CNSNews.com editor in chief Terry Jeffrey is still freaking out about decreased electricity production in a Feb. 21 article:
Historically, in the United States, rising electricity prices have not been inevitable. In the first decades after World War II, the U.S. rapidly increased it electricity production, including on a per capita basis. Since 2007, the U.S. has decreased its electricity production, including on a per capita basis.
Over the last seven years, according to the EIA, the U.S. has actually decreased its total net electricity generation, although not in an unbroken downward line from year to year (generation did increase from 2009 to 2010 before going down again in 2011 and 2012).
The EIA has published historical data going back to 1949 on the nation’s annual total net electricity generation, which EIA measures in million kilowatthours.
In 1949, according to EIA, the U.S. produced 296,124.289 million KWH of electricity. By 1959, it produced 713,378.831—an increase of 417,254.542 million KWH or about 141 percent.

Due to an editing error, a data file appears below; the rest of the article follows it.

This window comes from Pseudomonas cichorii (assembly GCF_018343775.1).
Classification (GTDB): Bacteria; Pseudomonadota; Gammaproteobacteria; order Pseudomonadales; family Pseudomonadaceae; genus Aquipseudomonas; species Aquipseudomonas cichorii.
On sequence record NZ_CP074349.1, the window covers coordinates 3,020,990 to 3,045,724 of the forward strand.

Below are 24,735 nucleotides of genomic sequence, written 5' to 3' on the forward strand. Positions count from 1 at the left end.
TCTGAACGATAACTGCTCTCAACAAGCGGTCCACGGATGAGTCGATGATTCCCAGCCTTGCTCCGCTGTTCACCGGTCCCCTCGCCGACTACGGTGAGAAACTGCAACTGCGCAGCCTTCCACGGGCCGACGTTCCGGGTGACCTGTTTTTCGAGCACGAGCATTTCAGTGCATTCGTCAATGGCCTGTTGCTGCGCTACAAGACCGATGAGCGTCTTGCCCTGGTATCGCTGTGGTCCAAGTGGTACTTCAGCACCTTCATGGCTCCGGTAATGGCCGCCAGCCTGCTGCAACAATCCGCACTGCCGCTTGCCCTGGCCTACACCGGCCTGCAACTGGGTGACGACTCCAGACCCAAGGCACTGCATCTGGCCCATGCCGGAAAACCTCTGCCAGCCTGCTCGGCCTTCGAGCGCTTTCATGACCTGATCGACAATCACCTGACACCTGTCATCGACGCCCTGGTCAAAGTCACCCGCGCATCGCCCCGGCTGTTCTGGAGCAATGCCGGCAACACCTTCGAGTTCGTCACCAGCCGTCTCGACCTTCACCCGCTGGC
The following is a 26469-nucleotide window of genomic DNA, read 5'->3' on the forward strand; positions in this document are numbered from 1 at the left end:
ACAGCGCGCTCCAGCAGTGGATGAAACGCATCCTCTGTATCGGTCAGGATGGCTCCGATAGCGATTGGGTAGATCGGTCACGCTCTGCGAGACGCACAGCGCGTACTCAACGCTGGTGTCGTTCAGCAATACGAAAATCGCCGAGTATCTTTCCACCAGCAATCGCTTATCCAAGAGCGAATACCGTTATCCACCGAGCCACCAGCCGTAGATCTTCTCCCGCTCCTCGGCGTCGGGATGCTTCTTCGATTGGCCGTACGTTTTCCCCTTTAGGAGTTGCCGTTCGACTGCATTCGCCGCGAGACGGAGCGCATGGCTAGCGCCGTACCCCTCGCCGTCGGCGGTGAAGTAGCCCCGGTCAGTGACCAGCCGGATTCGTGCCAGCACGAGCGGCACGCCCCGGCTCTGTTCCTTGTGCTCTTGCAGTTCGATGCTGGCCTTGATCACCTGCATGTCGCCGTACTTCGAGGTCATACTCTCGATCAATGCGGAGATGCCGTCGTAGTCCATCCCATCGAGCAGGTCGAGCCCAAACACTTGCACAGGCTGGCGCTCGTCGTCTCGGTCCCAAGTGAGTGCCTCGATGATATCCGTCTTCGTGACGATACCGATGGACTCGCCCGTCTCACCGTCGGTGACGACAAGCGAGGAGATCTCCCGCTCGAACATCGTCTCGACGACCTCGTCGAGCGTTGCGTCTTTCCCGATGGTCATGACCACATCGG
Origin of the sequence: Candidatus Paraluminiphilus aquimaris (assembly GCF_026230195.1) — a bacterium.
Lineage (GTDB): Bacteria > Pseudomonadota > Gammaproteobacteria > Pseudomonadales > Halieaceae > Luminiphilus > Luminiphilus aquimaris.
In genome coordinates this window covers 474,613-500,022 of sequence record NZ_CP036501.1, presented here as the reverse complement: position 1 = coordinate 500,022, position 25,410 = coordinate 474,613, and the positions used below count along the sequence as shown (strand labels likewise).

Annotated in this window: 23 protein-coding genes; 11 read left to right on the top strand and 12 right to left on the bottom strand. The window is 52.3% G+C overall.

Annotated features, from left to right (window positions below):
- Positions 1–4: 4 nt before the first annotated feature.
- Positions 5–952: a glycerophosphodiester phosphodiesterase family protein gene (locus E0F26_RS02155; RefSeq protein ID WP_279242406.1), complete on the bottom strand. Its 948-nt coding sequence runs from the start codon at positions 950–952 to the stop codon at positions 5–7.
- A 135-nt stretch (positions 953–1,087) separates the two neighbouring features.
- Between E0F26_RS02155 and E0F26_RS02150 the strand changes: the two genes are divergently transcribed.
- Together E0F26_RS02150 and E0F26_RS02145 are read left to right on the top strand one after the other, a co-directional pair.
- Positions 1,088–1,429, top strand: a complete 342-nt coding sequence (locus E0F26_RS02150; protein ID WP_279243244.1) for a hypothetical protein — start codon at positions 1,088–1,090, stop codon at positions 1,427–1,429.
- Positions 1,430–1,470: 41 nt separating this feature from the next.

In 1969, the U.S. produced 1,445,458.056 million KWH—an increase of 732,079.225 or about 103 percent from 1959.
In 1979, the U.S. produced 2,250,665.025 million KWH—an increase of 805,206.969 or about 55.7 percent from 1969.
In 1989, the U.S. produced 2,967,146.087 million KWH—an increase of 716,481.062 or about 31.8 percent from 1979.
In 1999, the U.S. produced 3,694,809.810 million KWH—an increase of 727,663.723 or about 24.5 percent from 1989.
In 2009, the U.S. produced 3,950,330.927 million KWH--an increase of 255,521.117 or about 6.9 percent.
In 2007, according to EIA, the U.S. generated a net total of 4,156,744.724 million KWH of electricity, which, so far, is the historical peak. In 2012, the last year for which full data is available, the U.S. generated a net total of 4,047,765.26 million KWH. That represents a drop of 108,979.464 million KWH--or about 2.6 percent--in the nation’s electricity production since 2007.
As before, Jeffrey fails to acknowledge the primary reason why electricity production has dropped: Increased efficiency of appliances and electronics.
Instead, Jeffrey tries to blame the decline on "a decrease in the electricity produced by coal—which has not been replaced by a commensurate increase in the electricity produced by natural gas or the “renewable” sources of wind and solar" -- again, without acknowledging the fact that less demand for electricity has allowed for that reduction.